Women, Islam and Everyday Life
Renegotiating Polygamy in Indonesia
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|Format: ||Paperback, 216 pages|
|Other Information: ||Illustrated|
|Published In: ||United Kingdom, 11 April 2011|
This book examines Islam and women's everyday life, focusing in particular on the highly controversial issue of polygamy. It discusses the competing interpretations of the Qur'anic verses that are at the heart of Muslim controversies over polygamy, with some groups believing that Islam enshrines polygamy as a male right, others seeing it as permitted but discouraged in favour of monogamy, and other groups arguing that Islam implicitly prohibits polygamy. Based on detailed fieldwork conducted in Indonesia, it provides an empirically-based account of women's lived experiences in polygamous marriages, describing the different perceptions of the practice and strategies in dealing with it. It also considers the impact of changing public policy, in particular Indonesia's 1974 Marriage Law which restricted the practice of polygamy. It shows that, in fact, this law has not resulted in widespread adherence, and considers how public policy could be modified to increase its effectiveness in affecting behaviour in everyday life. Overall, the book argues that polygamy has been a source of injustice towards women and children, that this is against Islamic teaching, and that a just Islamic law would need to call for the abolition of polygamy.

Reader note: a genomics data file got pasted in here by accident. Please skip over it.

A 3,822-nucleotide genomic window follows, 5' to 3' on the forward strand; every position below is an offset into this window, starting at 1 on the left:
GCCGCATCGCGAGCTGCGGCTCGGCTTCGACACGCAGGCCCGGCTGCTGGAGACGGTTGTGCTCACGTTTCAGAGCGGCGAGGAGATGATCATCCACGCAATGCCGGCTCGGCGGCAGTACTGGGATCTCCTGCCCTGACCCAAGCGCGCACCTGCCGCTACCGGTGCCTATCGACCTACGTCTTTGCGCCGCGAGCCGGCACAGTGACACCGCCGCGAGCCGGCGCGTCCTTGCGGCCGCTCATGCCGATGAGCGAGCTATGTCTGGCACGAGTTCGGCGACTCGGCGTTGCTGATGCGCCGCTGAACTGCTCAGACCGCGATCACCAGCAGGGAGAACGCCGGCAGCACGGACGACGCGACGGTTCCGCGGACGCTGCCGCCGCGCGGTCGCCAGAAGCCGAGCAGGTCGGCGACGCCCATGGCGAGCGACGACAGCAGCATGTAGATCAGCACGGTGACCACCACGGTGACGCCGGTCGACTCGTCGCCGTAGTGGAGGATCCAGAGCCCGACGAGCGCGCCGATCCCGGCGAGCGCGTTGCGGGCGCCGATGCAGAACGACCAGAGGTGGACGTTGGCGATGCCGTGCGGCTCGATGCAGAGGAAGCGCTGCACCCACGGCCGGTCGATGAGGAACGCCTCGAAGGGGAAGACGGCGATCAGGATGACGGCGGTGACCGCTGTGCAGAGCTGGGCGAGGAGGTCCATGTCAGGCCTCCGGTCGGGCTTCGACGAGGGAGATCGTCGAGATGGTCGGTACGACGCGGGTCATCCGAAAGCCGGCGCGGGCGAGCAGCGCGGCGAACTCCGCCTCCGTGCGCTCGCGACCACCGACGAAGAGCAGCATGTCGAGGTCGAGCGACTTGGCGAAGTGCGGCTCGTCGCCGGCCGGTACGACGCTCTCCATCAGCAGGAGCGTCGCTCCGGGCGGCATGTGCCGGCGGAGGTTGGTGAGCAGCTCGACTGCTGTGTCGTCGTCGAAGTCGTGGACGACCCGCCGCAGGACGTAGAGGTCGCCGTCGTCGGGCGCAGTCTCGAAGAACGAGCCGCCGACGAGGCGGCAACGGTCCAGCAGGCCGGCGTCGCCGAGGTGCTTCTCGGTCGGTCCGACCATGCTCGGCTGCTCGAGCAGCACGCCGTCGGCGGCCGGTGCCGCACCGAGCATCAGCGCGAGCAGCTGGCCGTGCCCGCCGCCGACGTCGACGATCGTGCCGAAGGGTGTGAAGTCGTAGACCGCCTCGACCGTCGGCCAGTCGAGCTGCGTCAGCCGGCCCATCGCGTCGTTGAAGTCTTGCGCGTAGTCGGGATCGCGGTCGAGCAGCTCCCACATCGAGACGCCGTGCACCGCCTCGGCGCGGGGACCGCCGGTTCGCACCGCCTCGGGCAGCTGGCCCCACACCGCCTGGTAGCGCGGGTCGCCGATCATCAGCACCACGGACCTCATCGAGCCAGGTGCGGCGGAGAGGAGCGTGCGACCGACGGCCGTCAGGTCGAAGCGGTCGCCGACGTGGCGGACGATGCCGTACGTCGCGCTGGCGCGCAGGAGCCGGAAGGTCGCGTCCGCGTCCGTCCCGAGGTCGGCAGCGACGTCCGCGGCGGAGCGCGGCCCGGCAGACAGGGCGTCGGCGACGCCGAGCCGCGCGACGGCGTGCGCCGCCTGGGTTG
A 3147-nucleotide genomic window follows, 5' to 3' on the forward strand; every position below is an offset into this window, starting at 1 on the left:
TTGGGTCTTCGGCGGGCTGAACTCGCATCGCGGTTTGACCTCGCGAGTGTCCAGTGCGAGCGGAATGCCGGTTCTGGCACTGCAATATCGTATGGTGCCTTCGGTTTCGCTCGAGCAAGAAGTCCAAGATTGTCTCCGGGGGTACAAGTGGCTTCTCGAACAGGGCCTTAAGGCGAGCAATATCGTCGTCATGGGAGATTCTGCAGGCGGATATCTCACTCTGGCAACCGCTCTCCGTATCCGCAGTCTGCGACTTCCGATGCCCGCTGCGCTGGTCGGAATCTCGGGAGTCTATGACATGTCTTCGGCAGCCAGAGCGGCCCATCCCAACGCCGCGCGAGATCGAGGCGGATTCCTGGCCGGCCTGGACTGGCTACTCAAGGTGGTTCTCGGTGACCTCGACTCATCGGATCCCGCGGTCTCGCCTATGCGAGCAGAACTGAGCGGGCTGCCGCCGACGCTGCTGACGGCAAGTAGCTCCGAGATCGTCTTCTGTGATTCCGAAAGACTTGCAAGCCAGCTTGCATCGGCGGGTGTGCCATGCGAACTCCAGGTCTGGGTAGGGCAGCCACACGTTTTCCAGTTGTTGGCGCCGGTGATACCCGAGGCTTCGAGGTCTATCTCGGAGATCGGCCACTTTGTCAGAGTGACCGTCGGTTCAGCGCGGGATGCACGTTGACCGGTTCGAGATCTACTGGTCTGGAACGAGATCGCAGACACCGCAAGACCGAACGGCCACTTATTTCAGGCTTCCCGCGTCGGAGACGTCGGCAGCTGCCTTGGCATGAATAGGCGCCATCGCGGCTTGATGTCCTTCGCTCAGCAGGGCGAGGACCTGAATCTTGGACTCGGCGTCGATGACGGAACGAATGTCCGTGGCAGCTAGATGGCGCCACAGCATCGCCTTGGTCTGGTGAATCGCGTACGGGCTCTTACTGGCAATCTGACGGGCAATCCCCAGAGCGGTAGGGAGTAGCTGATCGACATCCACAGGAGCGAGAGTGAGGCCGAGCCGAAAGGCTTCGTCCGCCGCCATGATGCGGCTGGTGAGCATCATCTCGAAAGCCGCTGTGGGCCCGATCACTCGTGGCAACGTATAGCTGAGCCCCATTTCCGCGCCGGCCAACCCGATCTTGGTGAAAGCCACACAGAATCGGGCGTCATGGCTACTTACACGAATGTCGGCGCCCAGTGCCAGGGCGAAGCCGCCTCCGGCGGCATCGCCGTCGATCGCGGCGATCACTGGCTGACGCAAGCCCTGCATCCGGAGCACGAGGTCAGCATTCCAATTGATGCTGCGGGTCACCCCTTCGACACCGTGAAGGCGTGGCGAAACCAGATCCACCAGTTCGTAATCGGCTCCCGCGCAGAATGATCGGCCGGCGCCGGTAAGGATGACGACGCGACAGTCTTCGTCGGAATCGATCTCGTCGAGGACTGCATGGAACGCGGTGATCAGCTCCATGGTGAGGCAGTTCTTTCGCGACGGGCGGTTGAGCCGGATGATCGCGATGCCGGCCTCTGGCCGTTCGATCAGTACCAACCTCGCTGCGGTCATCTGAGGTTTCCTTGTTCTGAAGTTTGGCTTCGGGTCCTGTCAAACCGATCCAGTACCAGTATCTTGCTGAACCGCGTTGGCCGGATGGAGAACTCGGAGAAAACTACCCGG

Table of Contents
1. Introduction 2. Polygamy in Context: Family and Kinship 3. Muslim Discourses on Polygamy in Indonesia 4. Reactions to and Negotiation around Polygamous Marriages 5. Polygamous Households 6. Conclusion
About the Author
Nina Nurmila is a lecturer at the Faculty of Islamic Education and Teaching, the State Islamic University (UIN) Bandung, Indonesia. She is currently a Fulbright Visiting Professor of Islamic Studies at the University of Redlands, USA. She was previously an Endeavour Postdoctoral Fellow at the University of Technology, Sydney, Australia. Her research interest is Gender and Islam in Muslim Societies, especially Indonesia.
23.39 x 15.6 x 1.17 centimetres (0.31 kg)|
15+ years |